[Note: This interview was conducted at ValleyCon 38, held October 19-21, 2012 in Fargo, North Dakota. See my personal recap of the convention here. — Managing Editor Charlynn Schmiedt]
Char: You’ve had a long career. You started as a child — and I’m kind of curious, because I’m not an actor — when you’re a child, how do you know that is what you want to do? It seems to me that lot of people know from a young age, “I want to act.” So, can you tell me a little bit about what helped you make that decision?
NdB: I don’t think that I really thought that I was gonna do it as a career when I was young. I just started being interested in it. It says this in a lot of my bios, but I was a really shy little girl. And then when I was nine, we did this play, The Wizard of Oz, at school, and I just stunned my family by coming home with the part of Dorothy. Somehow, I just loved transforming myself into this other character. I wasn’t shy to become someone else. To be myself, like if we had to speech arts in school and stand in front of the class, I went red. I got hives on my neck. I hated it. But to become another character was great. I loved it. And so it just started happening. My grandma took me downtown to get my first agent, and I just started doing it, and it was fun. By the time I got to be about 17… well actually, prior to that, I stopped acting for awhile because I was a punk rocker and I had really weird hair and I shaved my head. So, I kind of fell out of acting in commercial work, but I was also in a theatre group. I still did that because we did the classics and I could wear wigs. So I kept up my theatre, but I didn’t call my agent for a couple of years. And then one day, I decided to grow my hair back normal and I phoned my agent, and the first thing I got was a TV series. At that point, I was turning 18 and I was making really good money and I was on a very big TV show in Canada, and I thought, “I guess this is what I do! This is what I’m going to do.”
Char: So it didn’t really hit you right away?
NdB: No, because I was still going to school and getting really good marks and I wanted to be a lawyer.
Char: Ah, okay.
NdB: But then one day I just kind of went, “Wait a minute. I’m being paid well. I’m having a blast. I enjoy it. I seem to be good at it, so I guess this is what I do.”
Char: Yeah, why not, right?
NdB: But you know what? I didn’t go to university, and I still kind of kick myself for that. [Laughter]
Char: But you know what’s great is you can always go back to school.
NdB: That’s true.
Char: It’s always there. You can do that at any time in your life. As we talked last night, if you get involved in psychology, hey! It’s there!
NdB: There you go! Yeah! It’s something I could start now.
Char: It’s never too late.
NdB: That’s true. But there is an interesting thing about starting acting as a child as opposed to deciding in your late teens or early twenties that you want to be an actor and start training. As a child, you haven’t learned in society how to hide certain things yet. So when you go to learn how to be an actor when you’re older, the first thing they will teach you is to get rid of that. You want to be able to put yourself out on a sleeve and have no shame — just get it all out. As a kid, you naturally do that. You haven’t learned through society to hide stuff, hide stuff, hide stuff.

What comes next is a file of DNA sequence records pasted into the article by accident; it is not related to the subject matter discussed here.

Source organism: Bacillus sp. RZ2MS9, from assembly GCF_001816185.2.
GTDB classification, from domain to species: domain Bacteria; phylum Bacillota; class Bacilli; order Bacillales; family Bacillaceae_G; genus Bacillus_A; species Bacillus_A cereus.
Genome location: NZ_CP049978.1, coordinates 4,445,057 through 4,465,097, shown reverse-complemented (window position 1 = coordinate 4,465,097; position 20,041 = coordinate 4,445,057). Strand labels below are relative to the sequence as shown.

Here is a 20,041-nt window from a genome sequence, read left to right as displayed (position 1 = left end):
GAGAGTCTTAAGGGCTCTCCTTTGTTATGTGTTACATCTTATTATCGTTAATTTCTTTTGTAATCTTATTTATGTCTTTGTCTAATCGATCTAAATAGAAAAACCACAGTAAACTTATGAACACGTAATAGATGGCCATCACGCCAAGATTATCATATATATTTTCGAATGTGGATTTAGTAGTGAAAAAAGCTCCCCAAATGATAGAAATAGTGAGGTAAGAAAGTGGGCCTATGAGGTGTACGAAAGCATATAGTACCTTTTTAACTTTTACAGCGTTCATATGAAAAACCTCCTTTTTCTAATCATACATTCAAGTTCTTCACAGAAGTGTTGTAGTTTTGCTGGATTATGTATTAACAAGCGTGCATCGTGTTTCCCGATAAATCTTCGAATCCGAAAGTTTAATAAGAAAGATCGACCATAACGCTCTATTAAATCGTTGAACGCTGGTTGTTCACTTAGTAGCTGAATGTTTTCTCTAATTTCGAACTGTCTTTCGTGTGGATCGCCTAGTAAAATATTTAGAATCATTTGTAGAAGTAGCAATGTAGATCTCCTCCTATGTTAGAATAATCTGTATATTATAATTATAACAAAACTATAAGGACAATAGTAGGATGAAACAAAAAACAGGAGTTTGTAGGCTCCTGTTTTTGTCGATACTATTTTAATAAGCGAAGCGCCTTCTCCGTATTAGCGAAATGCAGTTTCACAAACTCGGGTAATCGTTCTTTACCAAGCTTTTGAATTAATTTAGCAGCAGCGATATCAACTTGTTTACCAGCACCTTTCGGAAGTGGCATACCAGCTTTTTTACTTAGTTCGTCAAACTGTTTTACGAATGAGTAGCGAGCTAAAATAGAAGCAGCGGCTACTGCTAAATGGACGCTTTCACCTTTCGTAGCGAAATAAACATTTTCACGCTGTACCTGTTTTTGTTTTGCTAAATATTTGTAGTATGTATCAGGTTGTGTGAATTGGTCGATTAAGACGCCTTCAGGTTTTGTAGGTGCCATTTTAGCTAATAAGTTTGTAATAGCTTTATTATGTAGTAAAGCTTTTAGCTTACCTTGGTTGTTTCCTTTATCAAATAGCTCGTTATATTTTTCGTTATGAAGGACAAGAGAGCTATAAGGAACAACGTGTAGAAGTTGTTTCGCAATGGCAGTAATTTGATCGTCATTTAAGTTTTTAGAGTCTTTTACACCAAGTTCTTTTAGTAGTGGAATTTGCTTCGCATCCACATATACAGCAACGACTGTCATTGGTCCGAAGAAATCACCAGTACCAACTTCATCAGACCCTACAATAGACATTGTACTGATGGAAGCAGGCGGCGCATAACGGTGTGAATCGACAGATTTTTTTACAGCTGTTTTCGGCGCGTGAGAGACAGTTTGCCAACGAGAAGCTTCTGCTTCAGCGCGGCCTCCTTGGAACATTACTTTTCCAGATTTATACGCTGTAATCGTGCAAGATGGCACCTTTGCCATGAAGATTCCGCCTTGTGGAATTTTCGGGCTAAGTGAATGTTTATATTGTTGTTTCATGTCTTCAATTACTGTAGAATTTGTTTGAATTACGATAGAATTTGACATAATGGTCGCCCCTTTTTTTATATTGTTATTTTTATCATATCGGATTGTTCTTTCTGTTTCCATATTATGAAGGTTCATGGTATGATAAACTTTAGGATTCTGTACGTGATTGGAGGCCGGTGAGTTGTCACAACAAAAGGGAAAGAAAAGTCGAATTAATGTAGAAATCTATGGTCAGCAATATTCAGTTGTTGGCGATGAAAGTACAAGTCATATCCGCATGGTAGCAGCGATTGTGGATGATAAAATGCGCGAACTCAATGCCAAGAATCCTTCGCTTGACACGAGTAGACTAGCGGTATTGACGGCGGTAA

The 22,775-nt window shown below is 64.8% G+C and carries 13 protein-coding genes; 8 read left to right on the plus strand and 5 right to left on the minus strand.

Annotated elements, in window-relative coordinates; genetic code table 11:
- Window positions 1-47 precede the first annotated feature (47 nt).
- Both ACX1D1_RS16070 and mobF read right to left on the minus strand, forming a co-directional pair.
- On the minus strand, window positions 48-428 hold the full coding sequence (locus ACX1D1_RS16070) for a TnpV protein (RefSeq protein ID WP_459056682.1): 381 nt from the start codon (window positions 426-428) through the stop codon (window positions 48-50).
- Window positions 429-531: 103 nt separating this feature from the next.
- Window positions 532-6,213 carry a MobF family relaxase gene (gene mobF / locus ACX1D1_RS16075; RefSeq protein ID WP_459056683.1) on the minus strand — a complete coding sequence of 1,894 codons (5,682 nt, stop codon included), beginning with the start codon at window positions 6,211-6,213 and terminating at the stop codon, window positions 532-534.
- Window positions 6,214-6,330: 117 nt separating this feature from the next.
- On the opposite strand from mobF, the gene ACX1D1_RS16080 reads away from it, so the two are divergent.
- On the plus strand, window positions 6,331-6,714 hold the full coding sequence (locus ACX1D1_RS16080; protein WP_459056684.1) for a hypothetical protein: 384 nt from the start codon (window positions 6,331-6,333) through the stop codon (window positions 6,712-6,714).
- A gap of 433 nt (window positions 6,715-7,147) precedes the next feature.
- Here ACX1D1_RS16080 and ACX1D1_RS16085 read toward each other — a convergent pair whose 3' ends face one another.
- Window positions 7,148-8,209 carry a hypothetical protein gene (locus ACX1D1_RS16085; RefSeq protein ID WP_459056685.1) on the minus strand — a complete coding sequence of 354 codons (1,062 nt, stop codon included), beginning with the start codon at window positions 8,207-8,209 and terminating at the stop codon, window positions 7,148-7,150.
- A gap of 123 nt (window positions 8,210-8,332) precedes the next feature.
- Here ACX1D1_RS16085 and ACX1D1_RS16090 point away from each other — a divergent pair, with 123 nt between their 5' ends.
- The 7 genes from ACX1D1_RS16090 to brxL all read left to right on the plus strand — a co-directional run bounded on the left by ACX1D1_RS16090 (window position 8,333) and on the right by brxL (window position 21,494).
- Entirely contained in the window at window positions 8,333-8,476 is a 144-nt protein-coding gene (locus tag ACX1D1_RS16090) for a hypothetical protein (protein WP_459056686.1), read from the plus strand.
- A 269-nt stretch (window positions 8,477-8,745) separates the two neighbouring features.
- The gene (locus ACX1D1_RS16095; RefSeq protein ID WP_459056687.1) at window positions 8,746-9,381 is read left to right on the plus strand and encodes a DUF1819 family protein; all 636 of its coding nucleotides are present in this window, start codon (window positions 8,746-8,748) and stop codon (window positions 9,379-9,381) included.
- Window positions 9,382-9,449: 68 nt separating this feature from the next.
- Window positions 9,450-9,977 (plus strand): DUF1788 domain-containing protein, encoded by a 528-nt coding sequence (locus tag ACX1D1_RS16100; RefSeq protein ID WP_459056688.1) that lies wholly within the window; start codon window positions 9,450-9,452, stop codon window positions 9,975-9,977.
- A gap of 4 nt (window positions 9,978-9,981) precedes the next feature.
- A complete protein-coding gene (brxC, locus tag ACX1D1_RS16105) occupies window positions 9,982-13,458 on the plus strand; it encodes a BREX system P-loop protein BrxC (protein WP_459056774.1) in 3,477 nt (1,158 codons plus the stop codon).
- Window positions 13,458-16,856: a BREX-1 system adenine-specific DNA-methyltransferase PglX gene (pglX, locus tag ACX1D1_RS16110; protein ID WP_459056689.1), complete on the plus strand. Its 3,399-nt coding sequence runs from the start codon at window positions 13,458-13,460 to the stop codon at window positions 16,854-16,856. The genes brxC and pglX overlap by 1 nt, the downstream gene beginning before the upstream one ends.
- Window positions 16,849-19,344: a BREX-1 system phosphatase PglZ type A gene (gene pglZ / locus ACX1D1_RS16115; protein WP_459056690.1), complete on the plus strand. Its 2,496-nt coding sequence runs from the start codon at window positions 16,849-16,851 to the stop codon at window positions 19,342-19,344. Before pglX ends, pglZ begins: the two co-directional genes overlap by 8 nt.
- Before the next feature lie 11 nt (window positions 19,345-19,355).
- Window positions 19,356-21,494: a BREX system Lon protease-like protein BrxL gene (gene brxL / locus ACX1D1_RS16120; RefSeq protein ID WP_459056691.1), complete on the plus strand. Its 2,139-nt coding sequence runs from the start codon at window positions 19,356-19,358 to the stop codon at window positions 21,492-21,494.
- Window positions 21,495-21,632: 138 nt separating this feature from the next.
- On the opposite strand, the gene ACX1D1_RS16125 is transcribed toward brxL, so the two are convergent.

Char: That’s an interesting point. I hadn’t thought about that.
NdB: All child actors sort of can get there quicker, I find. When I worked on The Dead Zone with Anthony Michael Hall, he was a child actor, and I kind of felt that from him, too. You can just get to those emotions a lot quicker.
Char: One thing that I’ve noticed in your filmography is that you’ve done lots of sci-fi. You did TekWar, Stargate, and then of course, Deep Space Nine. Is this something you just fell into or was it because of an interest in sci-fi?
NdB: Definitely something I fell into. I mean, I’ve never been at a level — Only the biggest actors get to pick and choose what they want. The rest of us are out there auditioning and hoping. Whatever we get, we get. The great thing about being an actor in Toronto, where I grew up, is that a lot of American shows film there, but they need to hire Canadians for most of the parts. That’s the reason why they would get their tax breaks for working up there. So that would work to your benefit up there. That’s why I end up working in a lot of shows up in Canada. But it just so happened that a lot of sci-fi was filming there. And also, I guess, once you do a few, then the producers from some shows who are fans of other shows know that you were in that show, and they know that the fans will know.
Char: That’s true. Sci-fi is kind of a tight-knit group.
NdB: It is a tight circle. So then they think, “Oh, I would like to have her. She was on Outer Limits.” So it just sort of happens that way. And you get good at the jargon. You do it better than other actors who haven’t done it before, so then you do end up making the rounds.
Char: You’ve got to tech the tech, right?
NdB: Tech the tech, exactly. [Laughter]
Char: As far as Deep Space Nine goes, you came on in the seventh season. Was that difficult in terms of coming on for a show that had been well-established and you’re the new person on the block? Did you feel like Ezri did, where she’s in the midst of this thing that’s been going on for awhile?